HIRONO, Fukushima - Many people in various fields have supported the national football team that will play in the upcoming FIFA World Cup in Brazil. Yoshiteru Nishi, 52, the team's exclusive chef, supports them from the kitchen.
Nishi runs a restaurant in J-Village, originally a sports training facility in the towns of Naraha and Hirono, Fukushima Prefecture, which has become a base for workers at Tokyo Electric Power Co.'s crippled Fukushima No. 1 nuclear power plant since the 2011 disaster. Though the facility was once used as a training camp for the national football team, there is no such activity there now. Even so, Nishi is determined to support the team with utmost effort, believing that a good performance will encourage people in areas devastated by the disaster.
"Eat robustly and do your best!" Nishi's lively voice resounded through a restaurant in J-Village during lunch hour in early May. Most of the restaurant's patrons are workers at the nuclear power plant, about 20 kilometers north, as the facility is used for their accommodation. The establishment also houses offices handling matters related to the accident that occurred there.
Nishi, who hails from Odaka, a town that is now part of Minami-Soma in the prefecture, had thorough training at a Japanese restaurant in Tokyo. Since J-Village opened in 1997, Nishi has been a chef for the facility's restaurant. He also became the national team chef in March 2004.
He accompanied the national team overseas more than 50 times over the past 10 years, with the upcoming Brazil expedition being his third World Cup. At the 2010 World Cup in South Africa, where the national team made it to the best 16, some players thanked Nishi, saying that he had contributed greatly to the team's good performance. Nishi is the team's trusted chef.
His life changed drastically on March 11, 2011. After Nishi cleared up some lunch dishes, J-Village was rocked by strong earthquakes. The chef continued to prepare meals for people who took refuge at the facility without knowing if his family was safe. He moved to Tokyo several days later. When he returned to clear its kitchen two weeks later, he was absolutely appalled at what J-Village had become.
He saw workers lying on cardboard in the corridors as they silently ate their retort pouch meals. He was deeply preoccupied with the thought-"Is it really OK if I stay in Tokyo?"-and immediately responded to the facility's request for him to return in August the same year. He gave a prompt reply that he would like the workers to have warm meals as often as possible. About two months later, the restaurant became independent from the company running the facility.
In November that same year, Nishi opened his own restaurant near the facility with the sole purpose of helping restoration efforts in the area. His business struggled at first, since residents who had evacuated from the town did not return. But he managed to sustain his business by delivering boxed lunches.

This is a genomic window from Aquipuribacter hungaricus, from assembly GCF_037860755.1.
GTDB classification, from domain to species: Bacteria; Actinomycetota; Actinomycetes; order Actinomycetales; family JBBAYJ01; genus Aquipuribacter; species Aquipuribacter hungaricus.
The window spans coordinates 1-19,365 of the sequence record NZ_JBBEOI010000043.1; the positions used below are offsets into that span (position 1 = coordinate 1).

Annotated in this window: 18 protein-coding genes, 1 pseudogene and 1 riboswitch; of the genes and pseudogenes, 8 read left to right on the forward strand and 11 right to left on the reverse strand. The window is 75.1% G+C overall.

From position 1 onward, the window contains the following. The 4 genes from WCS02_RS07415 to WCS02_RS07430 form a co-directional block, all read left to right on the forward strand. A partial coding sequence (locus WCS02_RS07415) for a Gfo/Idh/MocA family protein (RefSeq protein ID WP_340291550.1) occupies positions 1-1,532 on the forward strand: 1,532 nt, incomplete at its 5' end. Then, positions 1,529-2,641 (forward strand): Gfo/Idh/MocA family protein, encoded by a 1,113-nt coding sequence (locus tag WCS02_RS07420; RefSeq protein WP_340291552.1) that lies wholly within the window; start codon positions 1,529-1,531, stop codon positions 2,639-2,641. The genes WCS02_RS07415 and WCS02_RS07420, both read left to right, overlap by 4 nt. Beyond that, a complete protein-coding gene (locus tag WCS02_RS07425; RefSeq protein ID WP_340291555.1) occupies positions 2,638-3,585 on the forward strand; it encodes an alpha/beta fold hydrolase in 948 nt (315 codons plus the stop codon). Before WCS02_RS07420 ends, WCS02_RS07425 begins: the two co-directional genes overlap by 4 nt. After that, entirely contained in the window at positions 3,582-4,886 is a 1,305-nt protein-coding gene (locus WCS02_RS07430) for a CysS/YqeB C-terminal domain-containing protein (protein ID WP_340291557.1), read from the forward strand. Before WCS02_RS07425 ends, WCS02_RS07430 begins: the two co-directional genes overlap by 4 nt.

During such hard times, Nishi was moved by the encouraging words of Takeshi Okada, 57, the former manager of the national team at the time of the World Cup in South Africa. After a game in which the team was defeated, Okada said to the players and staff: "Life is not always filled with good things. Bad things will surely come. When you face bad things, what's important is how you react to them. Always face the challenges!" Nishi has kept Okada's remarks in mind to this day.
Nishi's motto whenever he accompanies the national team is to "avoid mannerisms and cook as if you were cooking for the most important person." But his emotions as a member of the team run far deeper than his feelings as a chef. Nishi declared, "When the Japanese team wins, it makes me happier than being told my dishes are delicious."
The national team's World Cup camp is located in Itu, Brazil. About 100 kilometers away lies Sao Paulo, which is home to many Japanese-Brazilians. Nishi intends to procure most of the ingredients in the city, given the abundance of Japanese ingredients in the supermarkets. But there are difficulties in acquiring fish that the players favour, such as sablefish and mackerel. A few hundred kilograms of such fish will therefore be shipped from Japan by air, Nishi said. He brought rice harvested in Hirono to the team's camp in the United States before the team moved to Brazil.
In the 2011 disaster, he lost one of his close friends to tsunami, and one of his relatives died alone in evacuee housing. His parents are still living in provisional housing. Nishi said: "If the national team plays good games, I believe devastated areas will become lively once more, which will lead to their restoration. To make that happen, I'd like to fight alongside them in the kitchen and play an important supporting role for them." So pledged the "24th player," following the 23 members of the national team.